'Elections can go on without Tlakula'
IEC's Terry Tselane has directly contradicted Tlakula's claim that elections can't go on without her.
JOHANNESBURG - Deputy Independent Electoral Commission (IEC) chair Terry Tselane has now directly contradicted the commission's chair Pansy Tlakula over whether the elections can continue without her.
Tlakula's lawyers have told the Electoral Court the elections would be placed in jeopardy if she were to be removed from her post now.
But Tselane said it can go ahead.
On Friday, the court will hold a full inquiry into Tlakula's fitness for office after a finding by Public Protector Thuli Madonsela that she behaved improperly during a headquarters leasing deal.
Yesterday, the court ruled it must now investigate whether she can preside over next week's elections.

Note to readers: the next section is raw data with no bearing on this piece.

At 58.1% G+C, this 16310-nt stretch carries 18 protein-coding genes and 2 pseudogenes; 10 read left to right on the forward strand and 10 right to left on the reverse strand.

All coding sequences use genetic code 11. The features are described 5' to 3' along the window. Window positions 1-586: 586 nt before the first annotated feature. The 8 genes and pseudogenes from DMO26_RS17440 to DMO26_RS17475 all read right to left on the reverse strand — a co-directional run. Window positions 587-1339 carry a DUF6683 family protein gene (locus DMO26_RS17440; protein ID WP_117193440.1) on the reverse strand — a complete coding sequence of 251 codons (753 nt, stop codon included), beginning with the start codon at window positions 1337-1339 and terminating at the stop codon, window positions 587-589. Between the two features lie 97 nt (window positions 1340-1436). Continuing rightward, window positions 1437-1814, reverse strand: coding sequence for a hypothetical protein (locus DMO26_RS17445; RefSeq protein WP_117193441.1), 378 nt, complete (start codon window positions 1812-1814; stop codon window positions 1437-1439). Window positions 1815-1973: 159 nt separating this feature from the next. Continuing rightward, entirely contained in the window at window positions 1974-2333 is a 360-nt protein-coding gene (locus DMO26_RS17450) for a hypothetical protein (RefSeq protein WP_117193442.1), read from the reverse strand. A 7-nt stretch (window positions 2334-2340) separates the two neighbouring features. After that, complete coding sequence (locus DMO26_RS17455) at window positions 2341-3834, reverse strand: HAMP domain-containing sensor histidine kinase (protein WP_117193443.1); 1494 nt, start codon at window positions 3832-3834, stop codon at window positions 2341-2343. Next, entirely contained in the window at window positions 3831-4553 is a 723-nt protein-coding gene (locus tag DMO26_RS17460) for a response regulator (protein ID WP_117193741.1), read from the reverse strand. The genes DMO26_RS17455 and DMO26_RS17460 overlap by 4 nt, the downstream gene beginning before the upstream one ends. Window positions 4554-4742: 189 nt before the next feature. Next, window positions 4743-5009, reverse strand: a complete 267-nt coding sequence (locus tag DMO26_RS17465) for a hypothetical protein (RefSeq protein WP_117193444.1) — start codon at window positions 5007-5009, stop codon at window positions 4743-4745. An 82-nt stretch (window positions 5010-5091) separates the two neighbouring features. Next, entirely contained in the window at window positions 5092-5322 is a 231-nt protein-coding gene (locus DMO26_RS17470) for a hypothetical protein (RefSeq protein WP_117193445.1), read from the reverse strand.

The United Democratic Movement, African Christian Democratic Party, Congress of the People, AgangSA and the Economic Freedom Fighters approached the court asking judges to recommend she be removed from her post.
The opposition parties said the finding of maladministration means she cannot be trusted.
In sworn legal papers, Tlakula says the IEC's running of the elections would be placed in jeopardy if she is removed now because there will be four commissioners and no way to break a deadlock.
But Tselane says that's not true.
"At the end of the day, we will be able to run the elections without a commissioner being present so it doesn't actually mean that this election is focused on one person."
He also says the law does make provision for this situation.
"In a situation where the chairperson isn't available, the deputy chairperson takes over and chairs the meeting but all other areas have to be agreed to by a commission."
This seems to point to divisions at the top of the IEC just as the election process gets underway.
Last year, Madonsela released a damning report on the IEC's procurement of its R320 million Centurion offices from property developer Abland.
Madonsela said the IEC chair failed to disclose her relationship with Thaba Mufamadi, a part-owner of Abland.
However, Tlakula has denied any wrongdoing, and maintains her ability to oversee the electoral process remains intact.